I have then taken modified your test to allow for more JIT warmup and I get similar results as with jmh (i.e. no difference between anonymous class and lambda).

public class Main {

    static interface ICallback {
        void payload();
    }
    static void measureAnonymousClass() {
        final int arr[] = {0};
        ICallback clb = new ICallback() {
            @Override
            public void payload() {
                arr[0]++;
            }
        };
        clb.payload();
    }
    static void measureLambda() {
        final int arr[] = {0};
        ICallback clb = () -> {
            arr[0]++;
        };
        clb.payload();
    }
    static void runTimed(String message, Runnable act) {
        long start = System.nanoTime();
        for (int i = 0; i < 10_000_000; i++) {
            act.run();
        }
        long end = System.nanoTime();
        System.out.println(message + ":" + (end - start));
    }
    public static void main(String[] args) {
        runTimed("as lambdas", Main::measureLambda);
        runTimed("anonymous class", Main::measureAnonymousClass);
        runTimed("as lambdas", Main::measureLambda);
        runTimed("anonymous class", Main::measureAnonymousClass);
        runTimed("as lambdas", Main::measureLambda);
        runTimed("anonymous class", Main::measureAnonymousClass);
        runTimed("as lambdas", Main::measureLambda);
        runTimed("anonymous class", Main::measureAnonymousClass);
    }
}

The last run takes about 28 seconds for both methods.


JMH MICRO BENCHMARK

I have run the same test with jmh and the bottom line is that the four methods take as much time as the equivalent:

void baseline() {
    arr[0]++;
}

In other words, the JIT inlines both the anonymous class and the lambda and they take exactly the same time.

Results summary:

Benchmark                Mean    Mean error    Units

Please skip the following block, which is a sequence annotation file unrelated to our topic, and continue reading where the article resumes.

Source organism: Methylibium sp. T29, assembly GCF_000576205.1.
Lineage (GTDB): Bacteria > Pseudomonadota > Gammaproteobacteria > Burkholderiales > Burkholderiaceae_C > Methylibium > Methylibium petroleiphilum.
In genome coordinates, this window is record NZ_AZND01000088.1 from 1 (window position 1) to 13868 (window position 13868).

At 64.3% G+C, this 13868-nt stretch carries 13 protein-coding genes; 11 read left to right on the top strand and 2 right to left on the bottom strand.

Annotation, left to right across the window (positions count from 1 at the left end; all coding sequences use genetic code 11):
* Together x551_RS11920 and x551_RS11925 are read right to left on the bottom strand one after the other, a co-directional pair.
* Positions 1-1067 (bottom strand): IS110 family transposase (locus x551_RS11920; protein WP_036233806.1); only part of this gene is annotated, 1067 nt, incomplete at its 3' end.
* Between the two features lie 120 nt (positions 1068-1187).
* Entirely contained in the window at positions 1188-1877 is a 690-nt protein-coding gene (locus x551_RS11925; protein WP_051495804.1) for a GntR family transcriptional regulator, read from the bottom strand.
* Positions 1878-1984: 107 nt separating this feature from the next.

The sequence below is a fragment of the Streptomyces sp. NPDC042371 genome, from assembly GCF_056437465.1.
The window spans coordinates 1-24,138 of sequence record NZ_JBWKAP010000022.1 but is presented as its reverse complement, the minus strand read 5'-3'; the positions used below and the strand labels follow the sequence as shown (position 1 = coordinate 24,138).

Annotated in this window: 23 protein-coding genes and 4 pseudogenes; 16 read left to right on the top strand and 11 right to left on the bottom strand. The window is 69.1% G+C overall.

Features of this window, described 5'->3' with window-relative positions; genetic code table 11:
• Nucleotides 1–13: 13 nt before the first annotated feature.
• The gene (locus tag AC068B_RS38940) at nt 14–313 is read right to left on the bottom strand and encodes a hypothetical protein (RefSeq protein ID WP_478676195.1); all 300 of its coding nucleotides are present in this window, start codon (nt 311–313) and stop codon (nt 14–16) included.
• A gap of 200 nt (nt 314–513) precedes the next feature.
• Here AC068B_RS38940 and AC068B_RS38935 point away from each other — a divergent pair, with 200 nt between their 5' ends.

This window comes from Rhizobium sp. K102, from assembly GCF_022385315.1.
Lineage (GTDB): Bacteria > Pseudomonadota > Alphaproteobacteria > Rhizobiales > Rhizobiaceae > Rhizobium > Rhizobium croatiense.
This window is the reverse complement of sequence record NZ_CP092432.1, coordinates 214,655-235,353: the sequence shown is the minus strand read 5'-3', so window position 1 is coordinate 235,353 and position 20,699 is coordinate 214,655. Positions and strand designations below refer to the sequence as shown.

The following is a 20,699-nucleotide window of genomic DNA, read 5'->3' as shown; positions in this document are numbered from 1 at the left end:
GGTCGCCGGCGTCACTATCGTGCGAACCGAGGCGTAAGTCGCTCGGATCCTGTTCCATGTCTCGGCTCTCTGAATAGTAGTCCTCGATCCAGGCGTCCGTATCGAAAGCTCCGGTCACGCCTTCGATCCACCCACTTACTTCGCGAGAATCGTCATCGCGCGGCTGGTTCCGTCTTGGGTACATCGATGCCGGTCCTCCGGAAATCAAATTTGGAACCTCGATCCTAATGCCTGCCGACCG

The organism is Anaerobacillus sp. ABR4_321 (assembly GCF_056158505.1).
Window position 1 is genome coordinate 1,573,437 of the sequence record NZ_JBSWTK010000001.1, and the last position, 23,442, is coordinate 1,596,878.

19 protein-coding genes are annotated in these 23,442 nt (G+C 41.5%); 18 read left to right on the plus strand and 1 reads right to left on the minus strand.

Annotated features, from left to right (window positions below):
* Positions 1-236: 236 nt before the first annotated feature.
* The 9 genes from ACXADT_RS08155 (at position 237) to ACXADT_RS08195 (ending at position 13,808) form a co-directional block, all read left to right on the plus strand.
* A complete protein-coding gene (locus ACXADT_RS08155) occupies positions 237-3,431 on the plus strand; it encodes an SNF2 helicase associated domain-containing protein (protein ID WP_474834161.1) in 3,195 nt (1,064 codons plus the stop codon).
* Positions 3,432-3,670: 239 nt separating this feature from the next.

empty_method             1.104        0.043  nsec/op
baseline                 2.105        0.038  nsec/op
anonymousWithArgs        2.107        0.028  nsec/op
anonymousWithoutArgs     2.120        0.044  nsec/op
lambdaWithArgs           2.116        0.027  nsec/op
lambdaWithoutArgs        2.103        0.017  nsec/op

share|improve this answer
2  
That result would imply that the JIT completely eliminated the allocation of the actual lambda/anonymous class instances. However, if OP is having different results, then I'd proceed as described: separate out the allocation from invocation, see if the discrepancy is still there. – Marko Topolnik Sep 25 '13 at 16:49
1  
Anyway, I'm pretty sure that OP's large discrepancy is due to one code path having the advantage of EA and the other going through the full dynamic allocation. I don't see anything else which would explain a factor of 10 and more. – Marko Topolnik Sep 25 '13 at 17:24
1  
@MarkoTopolnik Nop - anonymous class uses invokespecial + an inner class vs. lambda uses invokedynamic and does not create a new inner class. – assylias Sep 26 '13 at 9:19
1  
Thanks for writing down your performance investigations. +1. The original (mostly prototype) JDK 8 implementation of lambda was exactly an anonymous inner class, to get something working early so that we could explore language and library evolution. This seems to have spawned a myth that lambdas are nothing more than anonymous inner classes. More recently the implementation has been optimized so that lambda is almost always faster than the "equivalent" anonymous inner class. – Stuart Marks Sep 27 '13 at 17:49
5  
Also, there are two great JVM Language Summit talks from the performance guys. First, Alexey Shipilev (author of jmh) talks about benchmarking and its many pitfalls. (This was voted best talk at JVMLS this year.) Second, Sergey Kuksenko talks about what he's been doing to optimize lambda performance. [1] medianetwork.oracle.com/video/player/2630310904001 [2] medianetwork.oracle.com/video/player/2623576348001 – Stuart Marks Sep 27 '13 at 17:50